A couple of weird and wonderful fungi recently appeared in the garden, and I had never before seen either type. In fact, these things looked more like creatures from the depths of the ocean rather than something growing out of the grass. It took some research to find out what they were.
The first one is Clathrus columnatus, also called column stinkhorn.
It has been found in Africa, Costa Rica in Central America, in China and in Hawaii. In North America it is distributed from Mexico to New York, though it is found less commonly where I live in the southeastern United States.
The red color caught my attention, and the fungus reminded me of the tentacles of an octopus. The mature fungus produces a foul odor that attracts insects that aid in distributing its spores. Column stinkhorn is a beneficial organism, helping to break down organic matter and making their nutrients available for the soil. Despite early reports of poisoning, American mycologist Orson K. Miller, Jr. lists the species as edible.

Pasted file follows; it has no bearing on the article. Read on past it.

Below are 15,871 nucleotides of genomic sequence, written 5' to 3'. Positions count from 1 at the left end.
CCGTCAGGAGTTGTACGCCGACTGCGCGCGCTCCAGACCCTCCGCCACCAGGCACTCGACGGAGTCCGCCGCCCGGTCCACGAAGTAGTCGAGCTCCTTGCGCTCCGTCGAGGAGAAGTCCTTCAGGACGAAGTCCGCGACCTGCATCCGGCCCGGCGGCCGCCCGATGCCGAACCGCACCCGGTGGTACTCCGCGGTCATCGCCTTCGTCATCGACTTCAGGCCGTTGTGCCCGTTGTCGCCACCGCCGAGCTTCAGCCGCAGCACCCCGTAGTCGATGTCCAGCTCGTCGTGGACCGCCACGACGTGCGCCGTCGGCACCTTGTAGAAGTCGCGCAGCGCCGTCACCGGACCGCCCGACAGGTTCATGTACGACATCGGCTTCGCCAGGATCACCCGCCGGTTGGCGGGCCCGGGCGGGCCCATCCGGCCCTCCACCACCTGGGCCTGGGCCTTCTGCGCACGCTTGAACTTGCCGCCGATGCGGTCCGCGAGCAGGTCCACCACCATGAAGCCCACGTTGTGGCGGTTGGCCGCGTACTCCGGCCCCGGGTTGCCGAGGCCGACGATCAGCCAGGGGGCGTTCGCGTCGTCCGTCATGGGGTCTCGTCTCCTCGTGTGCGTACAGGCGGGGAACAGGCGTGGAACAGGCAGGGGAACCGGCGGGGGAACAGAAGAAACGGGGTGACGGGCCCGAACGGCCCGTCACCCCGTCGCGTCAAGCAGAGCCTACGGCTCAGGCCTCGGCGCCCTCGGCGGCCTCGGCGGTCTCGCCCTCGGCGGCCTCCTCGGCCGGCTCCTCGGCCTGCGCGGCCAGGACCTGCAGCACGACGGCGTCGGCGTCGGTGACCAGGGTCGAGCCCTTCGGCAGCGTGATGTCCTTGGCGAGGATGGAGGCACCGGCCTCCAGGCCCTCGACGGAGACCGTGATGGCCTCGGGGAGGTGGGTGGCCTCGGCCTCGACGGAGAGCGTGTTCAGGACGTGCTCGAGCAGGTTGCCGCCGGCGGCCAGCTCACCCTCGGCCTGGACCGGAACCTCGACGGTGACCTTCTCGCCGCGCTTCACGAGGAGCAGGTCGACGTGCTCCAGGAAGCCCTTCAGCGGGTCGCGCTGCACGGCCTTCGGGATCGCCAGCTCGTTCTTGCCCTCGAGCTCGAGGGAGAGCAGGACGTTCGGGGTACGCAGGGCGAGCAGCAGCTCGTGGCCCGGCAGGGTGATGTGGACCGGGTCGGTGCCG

The second unusual fungus, found the same day as the column stinkhorn, is Ramaria formosa, also called the beautiful clavaria, as well as the yellow-tipped or pink coral fungus. It also is beneficial for the soil.
This fungus is found in Asia, Europe and North America. It is poisonous, but it looks similar to Ramaria flava, an edible fungus that grows in Europe.
These were a fun find, especially now that autumn is fading, and a reminder for me to keep my eyes open. We never know what we may discover in a garden!
You may also enjoy my previous post, Stump World.